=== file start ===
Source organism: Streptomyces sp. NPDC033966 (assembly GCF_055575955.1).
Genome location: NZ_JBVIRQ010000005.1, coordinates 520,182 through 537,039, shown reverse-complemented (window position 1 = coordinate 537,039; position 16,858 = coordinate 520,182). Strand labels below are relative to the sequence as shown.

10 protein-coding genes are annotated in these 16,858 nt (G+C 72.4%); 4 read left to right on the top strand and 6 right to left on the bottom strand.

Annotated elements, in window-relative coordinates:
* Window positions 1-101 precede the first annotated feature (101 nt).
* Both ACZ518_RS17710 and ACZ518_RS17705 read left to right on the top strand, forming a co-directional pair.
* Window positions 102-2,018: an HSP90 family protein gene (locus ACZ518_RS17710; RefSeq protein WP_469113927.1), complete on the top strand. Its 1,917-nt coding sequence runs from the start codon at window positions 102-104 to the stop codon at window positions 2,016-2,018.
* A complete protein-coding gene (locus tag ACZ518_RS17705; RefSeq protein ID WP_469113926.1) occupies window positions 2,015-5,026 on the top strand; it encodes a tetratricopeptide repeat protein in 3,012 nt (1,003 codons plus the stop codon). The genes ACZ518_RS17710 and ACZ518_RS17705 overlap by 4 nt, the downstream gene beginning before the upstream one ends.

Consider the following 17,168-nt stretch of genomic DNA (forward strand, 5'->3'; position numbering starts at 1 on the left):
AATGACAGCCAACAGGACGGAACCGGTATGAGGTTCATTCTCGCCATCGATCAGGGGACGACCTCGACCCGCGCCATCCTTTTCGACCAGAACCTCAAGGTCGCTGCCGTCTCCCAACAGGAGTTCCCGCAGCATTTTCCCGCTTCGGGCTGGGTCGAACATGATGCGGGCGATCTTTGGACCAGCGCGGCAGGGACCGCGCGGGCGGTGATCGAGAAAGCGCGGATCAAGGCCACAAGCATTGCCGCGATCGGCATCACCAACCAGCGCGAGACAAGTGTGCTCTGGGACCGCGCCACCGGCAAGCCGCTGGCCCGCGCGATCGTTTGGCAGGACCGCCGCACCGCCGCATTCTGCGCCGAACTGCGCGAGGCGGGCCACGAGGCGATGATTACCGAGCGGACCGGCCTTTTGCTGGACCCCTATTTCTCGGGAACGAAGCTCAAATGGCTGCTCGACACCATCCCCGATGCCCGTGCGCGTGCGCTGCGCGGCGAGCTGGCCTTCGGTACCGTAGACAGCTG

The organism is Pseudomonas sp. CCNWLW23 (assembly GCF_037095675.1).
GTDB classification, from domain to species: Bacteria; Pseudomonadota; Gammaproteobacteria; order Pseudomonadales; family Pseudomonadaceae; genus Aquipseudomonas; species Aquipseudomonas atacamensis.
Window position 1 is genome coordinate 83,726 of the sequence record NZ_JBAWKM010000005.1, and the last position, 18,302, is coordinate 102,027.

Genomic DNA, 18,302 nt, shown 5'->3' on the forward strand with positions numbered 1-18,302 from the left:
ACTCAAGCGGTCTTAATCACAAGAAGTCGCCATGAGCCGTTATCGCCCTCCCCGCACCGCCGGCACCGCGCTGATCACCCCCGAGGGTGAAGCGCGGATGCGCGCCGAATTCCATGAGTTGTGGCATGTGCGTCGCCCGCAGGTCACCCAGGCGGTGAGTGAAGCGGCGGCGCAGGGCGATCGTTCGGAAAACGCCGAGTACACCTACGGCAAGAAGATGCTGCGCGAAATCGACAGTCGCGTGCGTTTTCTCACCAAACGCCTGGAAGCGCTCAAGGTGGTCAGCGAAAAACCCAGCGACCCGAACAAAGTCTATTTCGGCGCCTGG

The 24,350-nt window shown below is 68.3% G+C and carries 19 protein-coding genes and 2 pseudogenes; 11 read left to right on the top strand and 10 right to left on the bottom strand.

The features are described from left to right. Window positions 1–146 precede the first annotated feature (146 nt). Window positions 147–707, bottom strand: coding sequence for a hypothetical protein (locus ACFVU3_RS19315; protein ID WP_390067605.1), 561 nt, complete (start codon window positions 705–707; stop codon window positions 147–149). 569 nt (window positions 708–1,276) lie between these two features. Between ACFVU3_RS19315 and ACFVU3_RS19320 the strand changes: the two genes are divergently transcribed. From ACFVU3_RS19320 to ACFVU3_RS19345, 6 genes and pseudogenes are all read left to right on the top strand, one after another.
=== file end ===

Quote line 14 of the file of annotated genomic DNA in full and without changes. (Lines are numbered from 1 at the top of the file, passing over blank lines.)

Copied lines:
Genomic DNA, 18,302 nt, shown 5'->3' on the forward strand with positions numbered 1-18,302 from the left: